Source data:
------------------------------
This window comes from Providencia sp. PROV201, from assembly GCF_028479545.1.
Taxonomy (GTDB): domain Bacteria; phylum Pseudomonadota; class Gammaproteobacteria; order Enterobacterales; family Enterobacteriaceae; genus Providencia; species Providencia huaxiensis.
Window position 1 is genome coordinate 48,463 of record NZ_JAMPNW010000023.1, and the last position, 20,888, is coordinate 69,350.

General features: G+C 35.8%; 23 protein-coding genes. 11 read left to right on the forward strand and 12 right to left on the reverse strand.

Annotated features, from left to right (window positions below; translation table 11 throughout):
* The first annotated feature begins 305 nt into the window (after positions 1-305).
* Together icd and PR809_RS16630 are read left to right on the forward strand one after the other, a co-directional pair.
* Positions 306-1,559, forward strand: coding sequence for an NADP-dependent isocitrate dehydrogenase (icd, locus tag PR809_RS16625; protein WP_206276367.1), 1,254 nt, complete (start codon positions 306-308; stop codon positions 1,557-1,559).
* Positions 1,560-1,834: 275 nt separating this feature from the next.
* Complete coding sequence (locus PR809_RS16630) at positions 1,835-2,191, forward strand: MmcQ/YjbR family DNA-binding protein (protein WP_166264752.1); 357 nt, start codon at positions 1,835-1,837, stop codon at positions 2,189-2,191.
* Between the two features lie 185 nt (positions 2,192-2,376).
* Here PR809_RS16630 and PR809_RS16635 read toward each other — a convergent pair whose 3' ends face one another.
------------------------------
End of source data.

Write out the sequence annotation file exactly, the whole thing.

This window comes from Providencia sp. PROV201, from assembly GCF_028479545.1.
Taxonomy (GTDB): domain Bacteria; phylum Pseudomonadota; class Gammaproteobacteria; order Enterobacterales; family Enterobacteriaceae; genus Providencia; species Providencia huaxiensis.
Window position 1 is genome coordinate 48,463 of record NZ_JAMPNW010000023.1, and the last position, 20,888, is coordinate 69,350.

General features: G+C 35.8%; 23 protein-coding genes. 11 read left to right on the forward strand and 12 right to left on the reverse strand.

Annotated features, from left to right (window positions below; translation table 11 throughout):
* The first annotated feature begins 305 nt into the window (after positions 1-305).
* Together icd and PR809_RS16630 are read left to right on the forward strand one after the other, a co-directional pair.
* Positions 306-1,559, forward strand: coding sequence for an NADP-dependent isocitrate dehydrogenase (icd, locus tag PR809_RS16625; protein WP_206276367.1), 1,254 nt, complete (start codon positions 306-308; stop codon positions 1,557-1,559).
* Positions 1,560-1,834: 275 nt separating this feature from the next.
* Complete coding sequence (locus PR809_RS16630) at positions 1,835-2,191, forward strand: MmcQ/YjbR family DNA-binding protein (protein WP_166264752.1); 357 nt, start codon at positions 1,835-1,837, stop codon at positions 2,189-2,191.
* Between the two features lie 185 nt (positions 2,192-2,376).
* Here PR809_RS16630 and PR809_RS16635 read toward each other — a convergent pair whose 3' ends face one another.